Along with struggling against the paucity of its members, the party has also been having trouble gathering support from the people. Although it touted itself as the pioneer of a new conservative trend, the party failed to attract many conservative voters. After the impeachment of former president Park Geun-hye, a number of conservative parties fought to take the place that the Saenuri Party once had as the major conservative party. Among them was the Bareun Party, w h i c h originated as a group of politicians who stood against the impeached president. However, the Liberty Korea Party seized the title of leading conservative party during the election, leaving the Bareun Party in an impossible predicament.

Obstacles to Overcome

Despite his dreams of grandeur, it seems that Ahn's ambition is not appreciated by his own party members. On January 24, a group of members of the People's Party who opposed the integration announced that they would split from the party and make a new party of their own named the "Democratic Peace Party." In this case, the integration yields much less progress than expected. "The integrated party would have wanted to expand its supporting class by gathering support from both the Honam region, which is dominated by the People's Party, and parts of the Daegu-Kyeongbuk region where the Bareun Party reigns supreme. However, as the group of Honam region based politicians left to create a new party, the cross-regional integration that many yearned for is unlikely to come to pass," commented Lee Sung-woo (Researcher Professor in the KU Peace and Democracy Institute).

   
▲ Ahn Cheol-soo.
 
The greatest concern that people have regarding the merger is the two parties' conflicting political stances. They are apprehensive that Ahn is overreaching in attempting to unite opposing parties regardless of their respective philosophies; by extension, to some, the merger is a ploy to siphon off more votes from the Democratic Party of Korea. Their trepidation is not unfounded, since President Kim Yeong-sam previously united three parties despite the opposition from party members and the public, and eventually used the merger to become President. In this sense, Ahn's opponents claim that the merger with the Bareun Party is only the beginning and that Ahn will later try to absorb the Liberty Korea Party as well.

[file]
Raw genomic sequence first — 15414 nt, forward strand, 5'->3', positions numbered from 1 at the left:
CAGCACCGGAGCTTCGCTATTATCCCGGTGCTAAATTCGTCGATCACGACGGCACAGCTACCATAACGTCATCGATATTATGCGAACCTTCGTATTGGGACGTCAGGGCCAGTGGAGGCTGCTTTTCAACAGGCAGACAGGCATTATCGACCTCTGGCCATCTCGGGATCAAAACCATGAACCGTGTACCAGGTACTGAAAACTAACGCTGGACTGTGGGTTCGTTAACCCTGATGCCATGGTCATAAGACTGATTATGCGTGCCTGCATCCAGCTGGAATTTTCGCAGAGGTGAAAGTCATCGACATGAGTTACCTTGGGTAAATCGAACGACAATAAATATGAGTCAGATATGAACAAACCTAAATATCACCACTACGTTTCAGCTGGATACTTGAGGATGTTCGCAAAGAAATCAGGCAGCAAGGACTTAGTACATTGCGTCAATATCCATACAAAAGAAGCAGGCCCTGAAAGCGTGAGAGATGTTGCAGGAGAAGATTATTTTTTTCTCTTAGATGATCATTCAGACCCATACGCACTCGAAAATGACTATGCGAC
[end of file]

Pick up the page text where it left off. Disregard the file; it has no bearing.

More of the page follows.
Although the two parties are both opposing parties, they differ wildly with regard to their policies and regions that support them. "The main priority for a political party should be to protect its political identity, and the two parties are as incompatible as water and oil," said Jo Bae-sook, a member of the Committee for Protecting the People's Party. In particular, the two parties hugely differ in their stances towards North Korea. While the Bareun Party advocates hardline policies, a large number of members in the People's Party hew close to the political tastes of the Honam region, where citizens strongly support former President Kim Daejoong's sunshine policy.

The merger marks a bitter conclusion, one where the two parties that ambitiously heralded the beginning of a "New World" ended up in losing their name and identity. The People's Party previously saw an unprecedented growth rate with warm support from young voters. The background that Ahn had as a non-politician worked as an advantage that fueled individuals’ expectations that he would be different from old politicians. Similarly, the Bareun Party focused on establishing a new image as the reasonable conservative that aims to uphold age-old conservative values. Although the century demands of the world a novel innovation, change is not easy to achieve in politics. Now with both parties heading for another “New World,” the challenge shall last longer this time.